Part of the set-up is the 320i's 135kW 2.0-litre engine, but it also sports an electric motor in the gearbox fed by a 10.3kWh capacity battery pack. With a new overboost mode making all systems ‘go’ and the fake sound inductor firing into the cabin, it can dash from 0–100km/h in just 5.9 seconds despite a 300kg weight premium.
But more importantly, the electric motor lets you drive in zero emissions EV mode for up to 60km before you need to plug it in for a 2.5-hour recharge on a wallbox, or do an overnight charge from your wall socket with the supplied 5m long, 1.8kW cable. That’s 50 per cent more range than before.
Once you run out of juice, the petrol engine with a 40L tank can then kick in and run the car, and charge the batteries. The claimed combined-cycle fuel economy of 2.2L/100km obviously degrades once the battery pack is out of power and you’re relying on petrol only.
Options on this particular black test car included $2500 ‘Merino’ leather seats and touchpoints, $300 metallic ‘Galvanic’ controls, and both the Comfort and Visibility packages.
BMW M340i xDrive
In lieu of the M3, a new version of which we’re yet to see but will soon enough, there’s the $99,900 M340i xDrive. Power comes from a 3.0-litre inline-six with twin-scroll sequential turbocharging. Output peaks are 285kW and 500Nm, the latter on tap between 1550 and 5000rpm, similar to the Mercedes-AMG C43.
Perhaps the biggest news, though, is the configuration. That ‘xDrive’ badge denotes all-wheel drive, which this car has as standard. The system does, however, have variable power distribution between the axles, and BMW claims it won’t easily lose its real-wheel bias in Sport and Sport+ modes.
The big benefit of AWD is all-weather stability, but there’s also straight-line acceleration. BMW claims the 0–100km/h sprint takes just 4.4 seconds. It’s just 0.1s ‘slower’ than the outgoing F80 Series M3. BMW has also fitted a valve-controlled exhaust unit, which makes the noise emanating from the pipes gruffer.
As well as the performance bumps over the $29,000 cheaper 330i, you get about $10,000 worth of extra features.
These include BMW Laserlight selective beam headlights, a tyre-repair kit rather than run-flats, an M Sport rear differential with fully variable rear-wheel locking, a spoiler and bodykit, 19-inch wheels, that 464W Harman/Kardon audio system, Benz-style changeable ambient cabin light piping, those Galvanic embellishers, heated seats, a Sensatec fake leather dash panel, and seat lumbar support.
The G20’s interior is a big step up, more spacious and sporting a cleaner layout. The fascia is still driver-oriented, but there are higher-grade materials used. The standard contrast trim finish is called Aluminium Tetragon, though you can buy various wood or metallic finishes for $300.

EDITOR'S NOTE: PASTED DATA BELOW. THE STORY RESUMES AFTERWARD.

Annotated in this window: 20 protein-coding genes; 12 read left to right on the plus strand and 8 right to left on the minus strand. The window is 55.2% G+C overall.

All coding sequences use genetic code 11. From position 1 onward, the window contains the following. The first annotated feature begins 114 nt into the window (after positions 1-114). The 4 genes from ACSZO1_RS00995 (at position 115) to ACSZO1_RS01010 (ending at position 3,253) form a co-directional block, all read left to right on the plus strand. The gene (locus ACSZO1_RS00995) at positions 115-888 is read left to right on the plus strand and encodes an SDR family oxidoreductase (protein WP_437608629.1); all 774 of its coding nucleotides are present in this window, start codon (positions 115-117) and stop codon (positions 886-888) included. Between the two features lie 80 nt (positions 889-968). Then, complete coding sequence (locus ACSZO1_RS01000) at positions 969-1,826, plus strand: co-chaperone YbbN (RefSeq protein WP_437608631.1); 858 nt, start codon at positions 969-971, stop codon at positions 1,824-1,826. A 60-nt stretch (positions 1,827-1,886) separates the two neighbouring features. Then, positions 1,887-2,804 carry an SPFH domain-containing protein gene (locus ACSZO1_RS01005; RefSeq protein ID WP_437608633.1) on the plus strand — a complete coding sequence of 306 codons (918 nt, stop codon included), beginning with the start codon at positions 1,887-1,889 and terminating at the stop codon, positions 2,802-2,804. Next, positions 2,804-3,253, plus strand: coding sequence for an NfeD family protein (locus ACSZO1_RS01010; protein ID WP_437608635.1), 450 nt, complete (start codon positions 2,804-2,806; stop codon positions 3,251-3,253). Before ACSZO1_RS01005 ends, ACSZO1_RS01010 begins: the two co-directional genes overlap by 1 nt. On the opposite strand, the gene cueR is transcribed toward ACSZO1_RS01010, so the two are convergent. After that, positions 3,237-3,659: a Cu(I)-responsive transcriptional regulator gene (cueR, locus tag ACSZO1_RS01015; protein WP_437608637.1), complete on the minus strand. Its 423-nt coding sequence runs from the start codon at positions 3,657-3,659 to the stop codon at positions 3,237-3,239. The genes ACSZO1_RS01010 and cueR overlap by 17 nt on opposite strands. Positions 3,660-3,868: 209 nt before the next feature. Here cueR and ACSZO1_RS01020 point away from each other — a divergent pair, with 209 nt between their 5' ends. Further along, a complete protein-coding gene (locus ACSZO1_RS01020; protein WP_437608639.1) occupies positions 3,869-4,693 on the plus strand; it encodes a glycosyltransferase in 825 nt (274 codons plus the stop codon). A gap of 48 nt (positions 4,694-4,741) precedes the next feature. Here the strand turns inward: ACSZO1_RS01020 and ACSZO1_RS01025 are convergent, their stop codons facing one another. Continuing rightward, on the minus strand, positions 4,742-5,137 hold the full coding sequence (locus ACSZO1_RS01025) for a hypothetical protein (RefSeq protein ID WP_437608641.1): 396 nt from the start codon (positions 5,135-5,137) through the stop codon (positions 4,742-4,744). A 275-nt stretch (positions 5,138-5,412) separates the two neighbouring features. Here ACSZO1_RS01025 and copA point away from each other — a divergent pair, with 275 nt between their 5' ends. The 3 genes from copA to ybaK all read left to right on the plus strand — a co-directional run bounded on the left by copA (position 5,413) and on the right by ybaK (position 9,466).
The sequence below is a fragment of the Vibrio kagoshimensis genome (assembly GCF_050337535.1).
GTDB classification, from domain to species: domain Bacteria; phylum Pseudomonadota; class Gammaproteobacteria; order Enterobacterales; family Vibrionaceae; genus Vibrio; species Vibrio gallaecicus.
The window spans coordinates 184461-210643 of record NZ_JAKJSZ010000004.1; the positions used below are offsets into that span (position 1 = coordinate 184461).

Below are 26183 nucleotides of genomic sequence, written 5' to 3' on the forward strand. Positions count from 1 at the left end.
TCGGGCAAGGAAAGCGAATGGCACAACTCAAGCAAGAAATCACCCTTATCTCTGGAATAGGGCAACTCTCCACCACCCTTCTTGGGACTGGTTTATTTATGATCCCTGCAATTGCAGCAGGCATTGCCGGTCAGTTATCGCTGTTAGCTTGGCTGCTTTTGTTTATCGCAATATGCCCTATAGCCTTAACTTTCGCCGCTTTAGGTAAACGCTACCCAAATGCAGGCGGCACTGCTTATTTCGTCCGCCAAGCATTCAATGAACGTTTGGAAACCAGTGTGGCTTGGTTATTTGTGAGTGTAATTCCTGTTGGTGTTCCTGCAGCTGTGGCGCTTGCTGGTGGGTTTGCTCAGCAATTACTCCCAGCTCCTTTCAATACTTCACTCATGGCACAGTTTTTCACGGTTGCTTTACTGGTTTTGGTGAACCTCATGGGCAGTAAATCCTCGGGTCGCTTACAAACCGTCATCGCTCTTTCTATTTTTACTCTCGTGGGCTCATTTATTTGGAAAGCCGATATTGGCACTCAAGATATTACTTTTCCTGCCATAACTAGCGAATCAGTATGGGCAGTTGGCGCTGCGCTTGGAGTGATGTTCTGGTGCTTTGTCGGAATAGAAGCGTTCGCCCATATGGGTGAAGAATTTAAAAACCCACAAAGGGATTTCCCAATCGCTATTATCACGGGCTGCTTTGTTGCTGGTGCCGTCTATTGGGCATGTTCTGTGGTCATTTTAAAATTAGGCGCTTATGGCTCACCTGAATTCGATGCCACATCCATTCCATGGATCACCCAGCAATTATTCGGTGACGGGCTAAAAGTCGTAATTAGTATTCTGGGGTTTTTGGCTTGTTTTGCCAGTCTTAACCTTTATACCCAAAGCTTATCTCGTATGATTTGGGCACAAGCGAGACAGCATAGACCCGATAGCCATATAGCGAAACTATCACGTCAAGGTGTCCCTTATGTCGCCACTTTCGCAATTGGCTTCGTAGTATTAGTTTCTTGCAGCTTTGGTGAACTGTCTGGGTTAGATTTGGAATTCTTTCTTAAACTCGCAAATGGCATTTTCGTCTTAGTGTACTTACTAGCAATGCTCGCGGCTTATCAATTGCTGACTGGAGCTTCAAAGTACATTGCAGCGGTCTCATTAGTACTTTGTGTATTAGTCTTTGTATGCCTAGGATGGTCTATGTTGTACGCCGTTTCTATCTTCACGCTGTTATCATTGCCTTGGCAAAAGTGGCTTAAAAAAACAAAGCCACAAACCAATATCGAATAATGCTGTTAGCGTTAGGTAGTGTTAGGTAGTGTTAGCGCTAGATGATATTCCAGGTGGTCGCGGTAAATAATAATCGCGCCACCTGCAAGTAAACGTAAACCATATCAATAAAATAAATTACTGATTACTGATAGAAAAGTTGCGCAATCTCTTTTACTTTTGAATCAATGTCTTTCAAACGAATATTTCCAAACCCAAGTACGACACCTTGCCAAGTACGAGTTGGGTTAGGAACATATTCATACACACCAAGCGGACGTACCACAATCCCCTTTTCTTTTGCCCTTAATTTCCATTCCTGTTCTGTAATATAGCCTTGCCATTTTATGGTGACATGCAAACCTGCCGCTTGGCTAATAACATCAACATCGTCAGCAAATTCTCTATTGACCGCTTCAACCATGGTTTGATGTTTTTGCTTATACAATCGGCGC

The new centre console and transmission tunnel section now houses the starter button, situated near the familiar iDrive rotary dial, and a wireless phone charging pad. There’s also – shock horror – a parking brake switch and proper centre console.
The centre screen’s latest 7.0 operating system is super easy to operate and premieres BMW’s new personal assistant activated by saying ‘Hey BMW’. The instrument screen can be modified to show navigation or active safety programs, or be minimised altogether. The head-up display is industry-leading for clarity and quality.
The trunk remains 480L (the wagon’s is 500L with a bigger aperture to… boot), and the 40:20:40 folding back seats carry over, too. There’s more head room and shoulder room, and bigger entry and exit spaces. I’m 194cm and can sit behind my own driving position, and had my own air vents and USB plugs back there.
A 3 Series needs to drive well, and the G20 retains this. The 320i’s passive dampers are quite good, with the body control staying flat through corners and the comfort level despite low-profile and hard-sidewall run-flat tyres proving decent even over Australia’s crap roads.
But the 330i’s adaptive dampers are better, letting you loll around in soft Comfort mode or add more stiffness and control when you choose. The Individual setting lets you make the engine and throttle sportier, speed-sensitive steering weightier, yet keep the ride softer, too.
The 330i has that wonderfully cohesive feeling where everything seems to work for everything else, from the razor-sharp turn-in, the firm-but-never-brittle ride, and the punchy enough four-pot with its preternaturally good ZF 8AT (the drivetrain is noticeably swifter than the 320i’s tuned-down one). The only downside is the ridiculously fat-rimmed M Sport wheel.
Of course, the M340i xDrive’s inline-six has far and away the raunchiest exhaust note. Taking a leaf from AMG in Affalterbach’s book, BMW has also fitted an M Sport valve-controlled unit, which makes the noise emanating from the twin pipes gruffer, louder and more inclined to pop and burble on overrun.
Thankfully, when pushed hard in tighter corners, the car also feels quite rear-driven thanks to the back-wheel bias and tricky diff shuffling engine torque across the axle. It retains some proper BMW soul.
The 330e’s electric-only range of 60km proved hard to match, but daily commutes of 40–50km are doable in EV form, and the petrol engine kicks in quietly. You can also save battery charge for later or let the car’s brain choose to best balance for you.
Yet ultimately, without government-enforced CO2 emissions caps, you won’t make up the $5000 price premium in fuel savings, so it has to be an environmentally minded decision you make despite of financial imposts. It’ll remain a niche as a result, based on Australia’s general sales figures for electrified cars.
I can’t really see why you’d get the 320i, when the 330i is patently a superior offering in every single way, including value for money.
But if you can drive away in a 330i for $75,000–$80,000, you’re getting what I think is legitimately Australia’s best luxury car. For now. But the market moves fast.